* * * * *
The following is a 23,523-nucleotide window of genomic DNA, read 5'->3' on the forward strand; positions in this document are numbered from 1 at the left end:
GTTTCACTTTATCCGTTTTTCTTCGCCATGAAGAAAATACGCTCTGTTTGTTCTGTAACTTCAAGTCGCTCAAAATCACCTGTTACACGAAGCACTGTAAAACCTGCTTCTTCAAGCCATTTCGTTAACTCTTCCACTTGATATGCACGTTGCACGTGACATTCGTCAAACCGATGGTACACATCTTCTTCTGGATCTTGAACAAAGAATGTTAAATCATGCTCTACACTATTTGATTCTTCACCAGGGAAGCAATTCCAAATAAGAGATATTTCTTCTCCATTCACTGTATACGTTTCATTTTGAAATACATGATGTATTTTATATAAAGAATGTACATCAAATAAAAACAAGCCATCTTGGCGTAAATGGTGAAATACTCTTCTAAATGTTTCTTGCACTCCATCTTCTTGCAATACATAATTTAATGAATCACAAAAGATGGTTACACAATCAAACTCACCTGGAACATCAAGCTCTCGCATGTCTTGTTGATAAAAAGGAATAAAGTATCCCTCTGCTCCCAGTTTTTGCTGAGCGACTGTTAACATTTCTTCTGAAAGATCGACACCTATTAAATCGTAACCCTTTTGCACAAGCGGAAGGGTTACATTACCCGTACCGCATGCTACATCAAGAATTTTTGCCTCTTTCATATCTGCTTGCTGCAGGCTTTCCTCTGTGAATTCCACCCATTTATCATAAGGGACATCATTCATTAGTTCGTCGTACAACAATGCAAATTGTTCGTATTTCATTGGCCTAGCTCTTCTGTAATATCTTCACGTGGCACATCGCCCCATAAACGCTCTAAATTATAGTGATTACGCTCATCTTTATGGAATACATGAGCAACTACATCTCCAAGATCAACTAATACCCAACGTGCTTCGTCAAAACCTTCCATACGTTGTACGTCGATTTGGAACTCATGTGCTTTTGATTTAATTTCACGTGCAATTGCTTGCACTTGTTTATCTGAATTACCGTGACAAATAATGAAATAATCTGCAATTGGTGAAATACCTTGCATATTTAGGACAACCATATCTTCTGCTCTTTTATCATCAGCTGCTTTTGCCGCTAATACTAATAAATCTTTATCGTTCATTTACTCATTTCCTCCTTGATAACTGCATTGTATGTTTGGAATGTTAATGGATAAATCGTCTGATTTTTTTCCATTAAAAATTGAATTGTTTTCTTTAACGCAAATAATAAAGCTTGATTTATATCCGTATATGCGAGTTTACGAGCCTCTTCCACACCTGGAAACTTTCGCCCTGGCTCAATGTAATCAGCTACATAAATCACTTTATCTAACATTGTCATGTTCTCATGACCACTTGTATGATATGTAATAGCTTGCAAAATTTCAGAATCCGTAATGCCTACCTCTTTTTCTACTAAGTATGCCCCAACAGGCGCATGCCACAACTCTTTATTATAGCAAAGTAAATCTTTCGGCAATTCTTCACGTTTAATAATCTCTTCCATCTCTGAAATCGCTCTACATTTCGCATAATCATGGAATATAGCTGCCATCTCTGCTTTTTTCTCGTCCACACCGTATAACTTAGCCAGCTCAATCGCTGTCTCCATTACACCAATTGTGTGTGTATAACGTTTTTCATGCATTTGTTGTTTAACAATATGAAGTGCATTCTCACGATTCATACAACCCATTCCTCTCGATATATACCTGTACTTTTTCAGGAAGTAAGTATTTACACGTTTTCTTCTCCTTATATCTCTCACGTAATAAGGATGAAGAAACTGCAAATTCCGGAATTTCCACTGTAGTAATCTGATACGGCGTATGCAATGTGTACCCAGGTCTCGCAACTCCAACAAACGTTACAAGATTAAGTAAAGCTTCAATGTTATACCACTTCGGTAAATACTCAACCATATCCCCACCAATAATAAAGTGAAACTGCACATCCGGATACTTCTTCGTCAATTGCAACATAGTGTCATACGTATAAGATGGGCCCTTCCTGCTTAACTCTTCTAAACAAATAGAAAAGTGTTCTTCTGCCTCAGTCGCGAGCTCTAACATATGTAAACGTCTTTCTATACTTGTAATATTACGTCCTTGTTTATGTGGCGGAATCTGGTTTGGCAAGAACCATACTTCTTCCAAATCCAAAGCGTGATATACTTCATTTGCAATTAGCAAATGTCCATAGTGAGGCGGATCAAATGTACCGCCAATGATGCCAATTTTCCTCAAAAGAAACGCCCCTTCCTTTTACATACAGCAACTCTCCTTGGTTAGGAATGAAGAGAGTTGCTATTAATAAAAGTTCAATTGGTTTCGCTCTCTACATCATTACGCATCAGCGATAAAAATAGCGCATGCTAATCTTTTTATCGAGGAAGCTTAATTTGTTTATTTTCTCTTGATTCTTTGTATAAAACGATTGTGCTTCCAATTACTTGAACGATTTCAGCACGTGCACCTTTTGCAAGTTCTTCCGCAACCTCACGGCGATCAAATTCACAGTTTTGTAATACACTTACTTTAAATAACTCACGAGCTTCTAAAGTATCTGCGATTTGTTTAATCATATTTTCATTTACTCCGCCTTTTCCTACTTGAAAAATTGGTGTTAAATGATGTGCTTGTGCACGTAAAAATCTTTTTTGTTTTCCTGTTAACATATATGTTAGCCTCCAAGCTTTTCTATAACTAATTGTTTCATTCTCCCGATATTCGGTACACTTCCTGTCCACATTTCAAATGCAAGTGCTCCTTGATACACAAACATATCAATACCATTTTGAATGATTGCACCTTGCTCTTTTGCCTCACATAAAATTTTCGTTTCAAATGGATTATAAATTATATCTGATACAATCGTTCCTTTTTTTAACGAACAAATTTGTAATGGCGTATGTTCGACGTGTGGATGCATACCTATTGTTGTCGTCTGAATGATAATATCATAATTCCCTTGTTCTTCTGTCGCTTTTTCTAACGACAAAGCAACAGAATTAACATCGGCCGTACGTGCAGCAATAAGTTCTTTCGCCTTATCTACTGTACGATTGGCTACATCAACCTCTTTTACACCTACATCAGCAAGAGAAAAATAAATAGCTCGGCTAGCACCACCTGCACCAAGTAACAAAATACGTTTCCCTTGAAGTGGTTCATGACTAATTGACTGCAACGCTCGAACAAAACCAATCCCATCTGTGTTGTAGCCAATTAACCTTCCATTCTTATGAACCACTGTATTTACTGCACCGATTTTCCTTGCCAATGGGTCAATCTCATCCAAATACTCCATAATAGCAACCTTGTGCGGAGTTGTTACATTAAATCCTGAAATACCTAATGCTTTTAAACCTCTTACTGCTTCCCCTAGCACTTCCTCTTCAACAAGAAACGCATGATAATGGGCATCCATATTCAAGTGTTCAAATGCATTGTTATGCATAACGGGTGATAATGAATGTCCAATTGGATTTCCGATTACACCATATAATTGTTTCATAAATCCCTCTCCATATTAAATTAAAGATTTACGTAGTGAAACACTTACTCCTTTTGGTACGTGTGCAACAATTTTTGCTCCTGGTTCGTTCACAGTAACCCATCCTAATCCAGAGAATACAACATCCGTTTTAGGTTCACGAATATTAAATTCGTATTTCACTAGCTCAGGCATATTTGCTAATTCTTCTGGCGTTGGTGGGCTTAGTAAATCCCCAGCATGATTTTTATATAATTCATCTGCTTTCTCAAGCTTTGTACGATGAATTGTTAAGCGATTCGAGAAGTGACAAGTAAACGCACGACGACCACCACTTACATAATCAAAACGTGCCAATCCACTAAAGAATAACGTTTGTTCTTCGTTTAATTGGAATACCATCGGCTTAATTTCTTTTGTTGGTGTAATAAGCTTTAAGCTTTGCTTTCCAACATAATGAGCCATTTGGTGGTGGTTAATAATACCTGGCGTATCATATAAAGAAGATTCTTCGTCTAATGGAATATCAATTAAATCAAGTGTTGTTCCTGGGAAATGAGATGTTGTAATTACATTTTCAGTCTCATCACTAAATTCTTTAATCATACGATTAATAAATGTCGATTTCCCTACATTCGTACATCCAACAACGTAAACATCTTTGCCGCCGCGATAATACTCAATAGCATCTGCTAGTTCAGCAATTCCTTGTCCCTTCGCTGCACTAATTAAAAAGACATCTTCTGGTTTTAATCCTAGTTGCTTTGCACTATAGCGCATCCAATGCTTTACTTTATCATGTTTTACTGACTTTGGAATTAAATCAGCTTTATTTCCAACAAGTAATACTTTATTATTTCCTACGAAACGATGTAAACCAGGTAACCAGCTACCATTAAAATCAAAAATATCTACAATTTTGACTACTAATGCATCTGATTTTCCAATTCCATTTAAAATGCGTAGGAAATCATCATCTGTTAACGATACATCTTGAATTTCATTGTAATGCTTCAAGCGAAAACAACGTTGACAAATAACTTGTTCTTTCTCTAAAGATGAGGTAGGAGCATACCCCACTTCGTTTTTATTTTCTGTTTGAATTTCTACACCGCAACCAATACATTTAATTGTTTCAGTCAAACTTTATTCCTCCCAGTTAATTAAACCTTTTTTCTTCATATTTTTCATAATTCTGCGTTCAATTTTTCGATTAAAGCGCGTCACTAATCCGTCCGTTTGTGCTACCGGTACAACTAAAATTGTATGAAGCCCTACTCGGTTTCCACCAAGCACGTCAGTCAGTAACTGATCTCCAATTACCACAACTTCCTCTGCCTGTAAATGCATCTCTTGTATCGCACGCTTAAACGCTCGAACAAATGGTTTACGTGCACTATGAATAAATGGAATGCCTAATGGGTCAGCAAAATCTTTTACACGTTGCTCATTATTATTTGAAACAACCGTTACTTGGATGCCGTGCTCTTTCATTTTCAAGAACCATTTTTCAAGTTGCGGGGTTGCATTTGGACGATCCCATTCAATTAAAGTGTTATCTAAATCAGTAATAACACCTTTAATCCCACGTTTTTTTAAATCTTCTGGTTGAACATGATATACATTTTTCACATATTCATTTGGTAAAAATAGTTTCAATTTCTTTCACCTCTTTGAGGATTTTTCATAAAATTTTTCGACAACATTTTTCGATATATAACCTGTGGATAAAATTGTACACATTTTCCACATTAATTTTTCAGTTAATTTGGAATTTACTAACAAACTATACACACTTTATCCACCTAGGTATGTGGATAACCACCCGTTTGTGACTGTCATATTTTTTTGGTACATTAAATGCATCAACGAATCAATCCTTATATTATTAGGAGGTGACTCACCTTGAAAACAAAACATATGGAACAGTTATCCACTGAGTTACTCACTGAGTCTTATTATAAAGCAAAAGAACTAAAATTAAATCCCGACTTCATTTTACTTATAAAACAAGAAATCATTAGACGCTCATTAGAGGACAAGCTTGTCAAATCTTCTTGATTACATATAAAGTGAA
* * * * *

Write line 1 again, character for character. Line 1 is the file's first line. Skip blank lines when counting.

The following is a 23,523-nucleotide window of genomic DNA, read 5'->3' on the forward strand; positions in this document are numbered from 1 at the left end: